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Background: The aim was to assess the feasibility of a single-centre, single-blind, randomized, crossover design to explore the effects of two slow-release dopamine agonists, ropinirole and pramipexole, on cued recall in Parkinson’s disease.
As the design required a switch from the prescribed agonist (pramipexole-to-ropinirole, or ropinirole-to-pramipexole), the primary objectives were to (a) examine the efficacy of processes and procedures used to manage symptoms during the washout period and (b) to use cued recall estimates to inform a power calculation for a definitive trial.
Secondary objectives were to assess consent and missing data rates, acceptability of clinical support for the OFF sessions, experience of the OFF sessions and of agonist switching, barriers-to-participation for patients and informal caregivers.
Methods: Patients were randomized in a 1:1 ratio to two treatment arms and stabilized on each agonist for 6 weeks. The arms differed only in the sequence in which the agonists were administered. Cued recall was assessed ON medication and, following a washout period resulting in 93.75% agonist elimination, OFF medication.
Results: A total of 220 patients were screened: 145 were excluded and 75 invitations to participate were sent to eligible patients. Fifty-three patients declined, 22 consented and 16 completed the study.
There were no serious adverse events, and rates of non-serious adverse events were equivalent between the agonists.
Using the largest standard deviation (SD) of the ON–OFF difference cued recall score (inflated by ~25% to give a
conservative estimate of the SD in a definitive trial) and assuming an effect of at least 10% of the observed range of OFF medication cued recall scores for either agonist to be clinically important, a main trial requires a sample size of just under 150 patients.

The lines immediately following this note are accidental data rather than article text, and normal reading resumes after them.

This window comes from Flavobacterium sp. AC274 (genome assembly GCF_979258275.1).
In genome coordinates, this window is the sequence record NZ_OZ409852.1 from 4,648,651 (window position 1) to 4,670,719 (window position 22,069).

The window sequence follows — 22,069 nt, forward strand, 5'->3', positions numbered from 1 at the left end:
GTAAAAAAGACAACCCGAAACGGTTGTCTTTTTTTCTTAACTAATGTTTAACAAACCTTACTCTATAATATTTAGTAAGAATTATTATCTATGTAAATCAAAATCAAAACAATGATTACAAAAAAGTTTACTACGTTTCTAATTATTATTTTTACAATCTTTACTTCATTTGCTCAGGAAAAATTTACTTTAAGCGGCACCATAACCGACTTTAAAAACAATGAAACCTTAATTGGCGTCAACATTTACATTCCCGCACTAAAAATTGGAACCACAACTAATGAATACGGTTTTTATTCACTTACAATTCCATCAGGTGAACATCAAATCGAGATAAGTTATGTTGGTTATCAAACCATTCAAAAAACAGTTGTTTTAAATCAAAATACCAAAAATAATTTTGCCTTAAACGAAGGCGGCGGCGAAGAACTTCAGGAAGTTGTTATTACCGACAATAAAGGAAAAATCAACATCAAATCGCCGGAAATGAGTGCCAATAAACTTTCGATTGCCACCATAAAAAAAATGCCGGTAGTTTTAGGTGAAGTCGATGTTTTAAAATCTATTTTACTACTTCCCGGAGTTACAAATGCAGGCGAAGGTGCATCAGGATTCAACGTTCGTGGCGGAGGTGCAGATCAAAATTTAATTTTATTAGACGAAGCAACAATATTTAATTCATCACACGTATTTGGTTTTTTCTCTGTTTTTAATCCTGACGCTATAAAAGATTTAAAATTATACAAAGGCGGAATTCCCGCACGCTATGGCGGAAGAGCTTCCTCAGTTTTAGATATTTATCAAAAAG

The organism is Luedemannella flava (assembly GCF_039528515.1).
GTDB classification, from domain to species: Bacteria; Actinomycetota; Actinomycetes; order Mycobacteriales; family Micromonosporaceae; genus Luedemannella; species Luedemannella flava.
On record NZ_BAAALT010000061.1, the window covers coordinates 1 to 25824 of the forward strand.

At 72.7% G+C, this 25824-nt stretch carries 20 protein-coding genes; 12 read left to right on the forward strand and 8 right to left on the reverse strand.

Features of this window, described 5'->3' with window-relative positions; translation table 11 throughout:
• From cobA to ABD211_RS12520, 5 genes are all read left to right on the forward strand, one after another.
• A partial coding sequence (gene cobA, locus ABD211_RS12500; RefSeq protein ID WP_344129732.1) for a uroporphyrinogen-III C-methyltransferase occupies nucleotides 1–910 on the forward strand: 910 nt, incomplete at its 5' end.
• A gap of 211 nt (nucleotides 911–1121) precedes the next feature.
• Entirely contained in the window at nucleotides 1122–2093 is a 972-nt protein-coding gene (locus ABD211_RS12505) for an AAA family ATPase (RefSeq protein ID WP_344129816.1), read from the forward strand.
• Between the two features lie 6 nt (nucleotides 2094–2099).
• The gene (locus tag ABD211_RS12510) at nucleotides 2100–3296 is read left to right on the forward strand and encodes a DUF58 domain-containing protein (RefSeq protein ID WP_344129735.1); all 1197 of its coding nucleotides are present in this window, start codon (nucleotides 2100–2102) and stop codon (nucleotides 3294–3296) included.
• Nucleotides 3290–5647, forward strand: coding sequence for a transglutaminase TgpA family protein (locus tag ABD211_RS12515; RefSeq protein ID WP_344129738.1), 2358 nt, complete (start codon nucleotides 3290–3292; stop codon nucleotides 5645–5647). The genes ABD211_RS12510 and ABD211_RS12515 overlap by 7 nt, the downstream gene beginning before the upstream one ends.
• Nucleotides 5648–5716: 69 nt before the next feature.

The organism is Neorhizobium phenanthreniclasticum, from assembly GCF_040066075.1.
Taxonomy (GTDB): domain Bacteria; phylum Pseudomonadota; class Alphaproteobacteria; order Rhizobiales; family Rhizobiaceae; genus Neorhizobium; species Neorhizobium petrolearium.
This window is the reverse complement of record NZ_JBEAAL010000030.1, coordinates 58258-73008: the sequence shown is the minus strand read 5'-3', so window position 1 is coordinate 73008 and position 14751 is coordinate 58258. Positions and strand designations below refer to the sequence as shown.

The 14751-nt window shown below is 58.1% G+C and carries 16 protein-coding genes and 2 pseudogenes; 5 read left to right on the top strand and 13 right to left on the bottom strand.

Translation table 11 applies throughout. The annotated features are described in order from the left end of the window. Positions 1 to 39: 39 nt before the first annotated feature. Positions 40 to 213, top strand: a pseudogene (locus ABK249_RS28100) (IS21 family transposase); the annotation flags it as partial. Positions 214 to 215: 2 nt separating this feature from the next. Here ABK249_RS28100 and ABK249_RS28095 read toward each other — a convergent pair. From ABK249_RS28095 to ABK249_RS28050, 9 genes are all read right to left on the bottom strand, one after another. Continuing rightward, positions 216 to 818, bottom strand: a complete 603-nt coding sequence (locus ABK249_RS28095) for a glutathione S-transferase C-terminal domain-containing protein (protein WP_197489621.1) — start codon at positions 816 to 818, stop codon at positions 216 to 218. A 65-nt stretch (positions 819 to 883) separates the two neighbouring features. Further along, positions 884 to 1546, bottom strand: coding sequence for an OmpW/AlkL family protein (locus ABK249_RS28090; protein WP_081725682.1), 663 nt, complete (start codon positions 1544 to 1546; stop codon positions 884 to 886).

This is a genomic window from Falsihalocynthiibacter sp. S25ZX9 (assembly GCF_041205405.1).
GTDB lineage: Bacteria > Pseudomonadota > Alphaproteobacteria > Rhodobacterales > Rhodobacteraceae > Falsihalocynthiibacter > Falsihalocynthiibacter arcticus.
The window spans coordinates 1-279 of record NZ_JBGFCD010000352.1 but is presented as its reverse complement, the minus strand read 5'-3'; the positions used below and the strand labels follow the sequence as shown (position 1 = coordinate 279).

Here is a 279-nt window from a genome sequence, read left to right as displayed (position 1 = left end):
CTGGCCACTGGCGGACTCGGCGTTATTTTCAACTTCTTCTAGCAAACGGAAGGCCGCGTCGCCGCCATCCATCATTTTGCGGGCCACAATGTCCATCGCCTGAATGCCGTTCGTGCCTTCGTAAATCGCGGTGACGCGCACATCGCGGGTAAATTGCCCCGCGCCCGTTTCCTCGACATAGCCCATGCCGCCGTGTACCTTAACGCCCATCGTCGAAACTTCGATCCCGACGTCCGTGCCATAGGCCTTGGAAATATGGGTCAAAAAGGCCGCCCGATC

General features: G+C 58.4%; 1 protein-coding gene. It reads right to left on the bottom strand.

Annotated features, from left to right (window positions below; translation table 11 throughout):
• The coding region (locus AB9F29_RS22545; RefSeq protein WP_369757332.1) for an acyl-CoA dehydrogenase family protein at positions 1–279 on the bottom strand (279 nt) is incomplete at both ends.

The consent and missing data rates were 29 and 27% respectively. The washout period and the preparation for the OFF sessions were acceptable, and the sessions were manageable. The experience of switching was also manageable. Barriers to participation included concerns about disease stability, side effects, research process, carer workload and accessibility of the information sheet.
Conclusions: This study presented challenges to recruitment both in design and execution, and while it was a major aim of the study to assess this, evaluation of these challenges provided the opportunity to explore how they could be overcome for future studies.

Item Type: Article
Uncontrolled Keywords: Feasibility study, Crossover, Medication withdrawal, Pramipexole PR, Ropinirole MR, Idiopathic Parkinson’s disease, Cued recall, Safety processes, Acceptability, Barriers to participation

B Philosophy. Psychology. Religion > BF Psychology

R Medicine > R Medicine (General)

Divisions: Faculty of Natural Sciences > School of Psychology
Related URLs:
Depositing User: Symplectic
Date Deposited: 10 Jul 2017 10:03
Last Modified: 15 Mar 2021 16:08

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